Gov. Arnold Schwarzenegger proclaimed a statewide drought emergency Friday, urging Californians to cut water use by 20% and easing the way for water sales from Northern California to Southern California cities and San Joaquin Valley farms.
The proclamation amplifies a drought emergency that Schwarzenegger declared last year in several agricultural counties, where more than 100,000 acres of farmland have gone unplanted for lack of water.
The drought declaration stops short of mandatory water rationing. But it asks urban water users to step up conservation efforts. And it directs state agencies to cut back on landscape irrigation, including along highways.
The directive also orders the state to streamline permitting for water projects, such as recycling or desalination operations, and expedite water transfers to needy irrigation districts and urban areas in Southern California.
The governor issued the declaration even though a series of February storms have fattened the critical Sierra Nevada snowpack and pushed up reservoir levels in Northern California.
“Prepare for the worst and hope for the best,” state water resources director Lester Snow said.
Although more rain and snow is predicted in the coming week in Northern California, Snow said it is unlikely the state’s giant waterworks will return to normal levels this spring.
In a statement, Schwarzenegger called the state’s water situation “a crisis, just as severe as an earthquake or raging wildfire.”
The governor and Republicans in the Legislature have for several years pushed unsuccessfully for bonds to build new reservoirs. Some are calling for construction of a canal to divert water around the troubled Sacramento-San Joaquin delta.
Proponents of such projects seized on Friday’s drought declaration to bolster support for a fresh round of bond proposals.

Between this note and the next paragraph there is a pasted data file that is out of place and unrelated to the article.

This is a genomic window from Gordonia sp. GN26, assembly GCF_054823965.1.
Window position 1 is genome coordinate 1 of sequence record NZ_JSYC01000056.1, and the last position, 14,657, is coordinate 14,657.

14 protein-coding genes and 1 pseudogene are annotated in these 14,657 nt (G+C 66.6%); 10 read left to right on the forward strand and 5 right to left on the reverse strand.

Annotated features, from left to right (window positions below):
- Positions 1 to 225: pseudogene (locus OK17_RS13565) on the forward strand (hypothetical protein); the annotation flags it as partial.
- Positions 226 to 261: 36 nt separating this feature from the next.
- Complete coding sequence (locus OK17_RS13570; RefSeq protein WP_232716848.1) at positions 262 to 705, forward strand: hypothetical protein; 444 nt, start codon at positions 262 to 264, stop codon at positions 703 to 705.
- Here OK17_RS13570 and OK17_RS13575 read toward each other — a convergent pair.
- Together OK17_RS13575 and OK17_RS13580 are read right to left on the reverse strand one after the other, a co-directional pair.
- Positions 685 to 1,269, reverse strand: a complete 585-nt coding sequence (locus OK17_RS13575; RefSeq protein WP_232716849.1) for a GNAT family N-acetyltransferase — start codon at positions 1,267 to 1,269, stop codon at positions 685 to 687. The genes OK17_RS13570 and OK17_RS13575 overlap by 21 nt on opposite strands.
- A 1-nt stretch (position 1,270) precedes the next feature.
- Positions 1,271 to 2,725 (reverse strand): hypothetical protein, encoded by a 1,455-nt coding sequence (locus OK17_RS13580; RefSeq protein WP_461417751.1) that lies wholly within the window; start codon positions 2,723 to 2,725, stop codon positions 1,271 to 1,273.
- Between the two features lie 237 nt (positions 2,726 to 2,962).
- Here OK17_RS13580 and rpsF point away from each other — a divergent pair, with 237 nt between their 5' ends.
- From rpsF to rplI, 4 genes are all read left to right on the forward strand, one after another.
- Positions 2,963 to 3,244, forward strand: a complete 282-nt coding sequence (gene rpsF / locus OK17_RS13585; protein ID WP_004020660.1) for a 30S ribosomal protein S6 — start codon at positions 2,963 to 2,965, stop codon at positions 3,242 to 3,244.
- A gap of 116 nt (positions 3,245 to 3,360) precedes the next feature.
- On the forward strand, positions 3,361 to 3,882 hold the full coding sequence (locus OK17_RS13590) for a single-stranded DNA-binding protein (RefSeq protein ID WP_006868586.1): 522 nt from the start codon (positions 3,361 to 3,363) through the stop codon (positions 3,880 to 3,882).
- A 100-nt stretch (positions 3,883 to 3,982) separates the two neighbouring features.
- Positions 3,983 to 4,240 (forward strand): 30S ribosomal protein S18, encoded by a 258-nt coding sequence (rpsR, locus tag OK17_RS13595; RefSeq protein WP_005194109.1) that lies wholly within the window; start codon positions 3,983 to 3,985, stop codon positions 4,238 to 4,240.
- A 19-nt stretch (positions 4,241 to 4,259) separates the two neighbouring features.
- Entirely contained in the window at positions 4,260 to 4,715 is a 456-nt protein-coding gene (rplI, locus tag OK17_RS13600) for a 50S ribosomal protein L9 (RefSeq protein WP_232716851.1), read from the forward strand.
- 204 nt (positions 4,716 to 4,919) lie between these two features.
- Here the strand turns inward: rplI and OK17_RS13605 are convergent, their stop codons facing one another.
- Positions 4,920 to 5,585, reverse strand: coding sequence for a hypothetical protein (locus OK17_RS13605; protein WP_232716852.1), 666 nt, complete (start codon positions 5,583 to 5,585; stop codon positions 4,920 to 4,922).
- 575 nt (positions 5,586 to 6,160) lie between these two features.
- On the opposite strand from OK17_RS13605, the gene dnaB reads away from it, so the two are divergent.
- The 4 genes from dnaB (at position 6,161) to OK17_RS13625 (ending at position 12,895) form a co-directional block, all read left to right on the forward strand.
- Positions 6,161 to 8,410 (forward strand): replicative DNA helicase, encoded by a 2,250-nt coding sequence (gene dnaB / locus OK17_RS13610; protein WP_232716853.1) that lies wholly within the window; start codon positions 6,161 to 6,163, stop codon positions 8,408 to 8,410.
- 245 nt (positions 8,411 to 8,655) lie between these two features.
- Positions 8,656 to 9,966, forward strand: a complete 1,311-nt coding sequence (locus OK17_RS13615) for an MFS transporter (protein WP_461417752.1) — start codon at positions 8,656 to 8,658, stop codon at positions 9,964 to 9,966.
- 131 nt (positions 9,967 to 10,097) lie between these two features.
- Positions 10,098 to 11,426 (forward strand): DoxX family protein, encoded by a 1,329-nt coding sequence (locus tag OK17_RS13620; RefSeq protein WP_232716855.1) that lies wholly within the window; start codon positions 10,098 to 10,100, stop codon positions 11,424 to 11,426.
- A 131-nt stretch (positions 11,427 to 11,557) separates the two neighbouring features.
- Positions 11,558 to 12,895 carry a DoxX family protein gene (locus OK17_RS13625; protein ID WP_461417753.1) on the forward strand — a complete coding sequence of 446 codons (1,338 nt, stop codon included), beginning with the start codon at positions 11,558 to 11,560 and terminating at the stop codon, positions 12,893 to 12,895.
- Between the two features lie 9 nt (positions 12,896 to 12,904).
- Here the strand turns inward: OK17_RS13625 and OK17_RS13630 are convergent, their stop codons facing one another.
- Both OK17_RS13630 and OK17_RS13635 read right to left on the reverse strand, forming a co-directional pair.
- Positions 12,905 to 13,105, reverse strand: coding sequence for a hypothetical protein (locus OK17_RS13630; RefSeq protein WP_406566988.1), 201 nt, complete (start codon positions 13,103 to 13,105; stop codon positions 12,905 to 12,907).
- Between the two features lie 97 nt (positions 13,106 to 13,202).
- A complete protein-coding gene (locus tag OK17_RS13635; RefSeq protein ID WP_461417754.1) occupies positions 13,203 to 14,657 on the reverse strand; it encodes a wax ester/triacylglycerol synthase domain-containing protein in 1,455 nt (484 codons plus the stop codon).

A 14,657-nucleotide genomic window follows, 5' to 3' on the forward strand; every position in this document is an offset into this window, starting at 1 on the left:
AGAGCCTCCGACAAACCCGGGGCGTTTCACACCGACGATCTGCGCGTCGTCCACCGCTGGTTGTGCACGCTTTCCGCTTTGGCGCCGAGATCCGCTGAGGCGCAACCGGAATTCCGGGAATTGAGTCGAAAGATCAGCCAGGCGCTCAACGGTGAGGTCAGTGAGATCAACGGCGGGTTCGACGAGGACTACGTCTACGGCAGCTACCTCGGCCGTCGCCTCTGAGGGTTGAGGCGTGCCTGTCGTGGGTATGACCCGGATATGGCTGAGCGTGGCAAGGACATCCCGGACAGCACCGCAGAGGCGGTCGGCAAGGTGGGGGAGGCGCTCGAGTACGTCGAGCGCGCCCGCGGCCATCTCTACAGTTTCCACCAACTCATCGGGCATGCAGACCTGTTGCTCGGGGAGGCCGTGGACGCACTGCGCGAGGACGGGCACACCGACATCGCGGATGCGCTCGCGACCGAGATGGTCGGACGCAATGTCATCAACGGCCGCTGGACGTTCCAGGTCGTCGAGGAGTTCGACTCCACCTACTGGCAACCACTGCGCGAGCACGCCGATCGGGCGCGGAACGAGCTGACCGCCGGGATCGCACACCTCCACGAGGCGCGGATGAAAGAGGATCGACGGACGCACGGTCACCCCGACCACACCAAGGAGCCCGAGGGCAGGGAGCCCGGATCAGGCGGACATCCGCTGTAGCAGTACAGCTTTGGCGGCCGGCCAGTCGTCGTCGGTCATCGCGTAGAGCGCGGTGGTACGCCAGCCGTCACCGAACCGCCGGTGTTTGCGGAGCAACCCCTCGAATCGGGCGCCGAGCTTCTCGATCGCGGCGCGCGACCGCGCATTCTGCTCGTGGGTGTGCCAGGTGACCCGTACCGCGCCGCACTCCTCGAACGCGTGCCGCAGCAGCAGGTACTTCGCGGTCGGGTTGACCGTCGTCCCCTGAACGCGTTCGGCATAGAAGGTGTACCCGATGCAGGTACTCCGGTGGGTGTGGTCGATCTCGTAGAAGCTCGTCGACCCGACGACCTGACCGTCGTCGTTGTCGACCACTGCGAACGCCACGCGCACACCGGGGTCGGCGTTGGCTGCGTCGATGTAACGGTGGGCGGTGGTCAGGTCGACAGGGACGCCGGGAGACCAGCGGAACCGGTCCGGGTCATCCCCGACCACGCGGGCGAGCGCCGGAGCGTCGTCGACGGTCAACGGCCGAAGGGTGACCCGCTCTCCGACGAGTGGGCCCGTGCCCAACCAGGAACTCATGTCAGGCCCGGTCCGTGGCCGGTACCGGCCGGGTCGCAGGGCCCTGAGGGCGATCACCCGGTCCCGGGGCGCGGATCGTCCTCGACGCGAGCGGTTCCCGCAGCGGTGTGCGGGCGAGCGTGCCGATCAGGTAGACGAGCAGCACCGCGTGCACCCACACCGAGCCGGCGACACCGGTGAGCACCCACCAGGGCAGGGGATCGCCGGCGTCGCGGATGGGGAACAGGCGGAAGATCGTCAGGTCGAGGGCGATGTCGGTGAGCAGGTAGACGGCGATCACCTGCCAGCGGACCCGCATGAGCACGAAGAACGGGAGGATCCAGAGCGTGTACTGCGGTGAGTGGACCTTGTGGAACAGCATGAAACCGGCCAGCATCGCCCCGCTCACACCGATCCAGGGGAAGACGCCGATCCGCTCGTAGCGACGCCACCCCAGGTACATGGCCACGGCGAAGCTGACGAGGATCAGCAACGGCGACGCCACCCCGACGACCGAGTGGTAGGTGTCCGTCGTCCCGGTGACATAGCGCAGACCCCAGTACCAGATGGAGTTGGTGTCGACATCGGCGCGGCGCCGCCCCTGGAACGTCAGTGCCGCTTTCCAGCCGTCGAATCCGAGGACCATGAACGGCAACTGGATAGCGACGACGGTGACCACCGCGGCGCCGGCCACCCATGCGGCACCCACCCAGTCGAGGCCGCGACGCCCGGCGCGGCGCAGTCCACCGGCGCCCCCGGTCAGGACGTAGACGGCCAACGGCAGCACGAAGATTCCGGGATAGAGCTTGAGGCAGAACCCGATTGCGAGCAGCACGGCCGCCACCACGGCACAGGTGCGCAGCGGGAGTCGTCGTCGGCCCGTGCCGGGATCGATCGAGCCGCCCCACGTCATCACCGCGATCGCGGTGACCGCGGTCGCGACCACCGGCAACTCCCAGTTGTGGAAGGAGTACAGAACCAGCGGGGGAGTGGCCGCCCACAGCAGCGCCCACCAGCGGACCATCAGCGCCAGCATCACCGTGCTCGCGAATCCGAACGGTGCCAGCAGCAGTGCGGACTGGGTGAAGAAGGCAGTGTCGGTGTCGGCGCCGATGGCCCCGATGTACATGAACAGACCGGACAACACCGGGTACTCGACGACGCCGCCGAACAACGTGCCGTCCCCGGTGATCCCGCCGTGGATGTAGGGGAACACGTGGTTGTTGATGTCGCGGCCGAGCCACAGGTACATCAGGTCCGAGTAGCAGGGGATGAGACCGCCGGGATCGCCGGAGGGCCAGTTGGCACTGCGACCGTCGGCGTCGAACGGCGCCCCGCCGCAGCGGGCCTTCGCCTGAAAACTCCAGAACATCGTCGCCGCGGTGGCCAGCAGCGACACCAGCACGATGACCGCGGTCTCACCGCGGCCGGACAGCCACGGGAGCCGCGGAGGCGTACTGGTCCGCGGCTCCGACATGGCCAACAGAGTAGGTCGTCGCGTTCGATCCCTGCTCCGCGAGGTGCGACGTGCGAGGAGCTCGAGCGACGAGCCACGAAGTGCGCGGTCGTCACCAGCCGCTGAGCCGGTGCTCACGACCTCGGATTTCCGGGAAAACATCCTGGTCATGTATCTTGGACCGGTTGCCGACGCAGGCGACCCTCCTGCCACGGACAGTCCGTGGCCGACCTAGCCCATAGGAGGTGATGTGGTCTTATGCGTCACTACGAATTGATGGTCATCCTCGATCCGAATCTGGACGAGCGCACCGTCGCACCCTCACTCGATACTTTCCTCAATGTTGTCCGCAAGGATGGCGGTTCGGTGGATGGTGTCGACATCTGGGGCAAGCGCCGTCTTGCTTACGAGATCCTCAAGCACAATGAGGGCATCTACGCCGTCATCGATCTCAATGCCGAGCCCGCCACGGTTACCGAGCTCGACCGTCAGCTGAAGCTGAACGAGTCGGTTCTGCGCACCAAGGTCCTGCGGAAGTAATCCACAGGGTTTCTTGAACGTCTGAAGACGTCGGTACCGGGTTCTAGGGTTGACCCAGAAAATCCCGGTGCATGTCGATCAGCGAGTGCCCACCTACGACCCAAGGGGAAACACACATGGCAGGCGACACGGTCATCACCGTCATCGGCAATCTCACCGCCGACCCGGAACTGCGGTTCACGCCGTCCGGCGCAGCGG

“I applaud the governor’s action today,” Sen. Tom Harman (R-Huntington Beach) said. “This emergency underscores, once again, the seriousness of our state’s water crisis. I hope that this declaration will spur immediate action in the Legislature to address water storage, conveyance and protection of the delta.”
Farmers in the San Joaquin Valley and regional water agencies in Southern California are expected to buy a substantial amount of water from Sacramento Valley irrigation districts through a drought water bank.
But Snow said the transfers would make up for only a part of the delivery cutbacks that may occur this year.
Officials with the State Water Project, which sends Northern California water to the Southland, have said they may be able to provide only 15% of full allocations. And federal water managers recently warned they may not deliver any water to some big farms in the Central Valley.
Recent storms could brighten that picture, but Snow said he did not expect state and federal water deliveries to increase significantly.
Agricultural officials have predicted heavy job losses in Central Valley farm communities and warned that the economic toll of the drought could climb into the billions of dollars this year.
This is the third year of below-average precipitation and snowpack in California. The situation has been compounded by court-ordered pumping cutbacks in the Sacramento-San Joaquin delta to protect crashing fish populations.
Los Angeles Mayor Antonio Villaraigosa has called for price increases and restrictions on outdoor watering to ease high summer demand. The Metropolitan Water District of Southern California, the region’s major water wholesaler, has said there is a good chance it will have to cut deliveries to local water agencies.
Times staff writer Patrick McGreevy contributed to this report.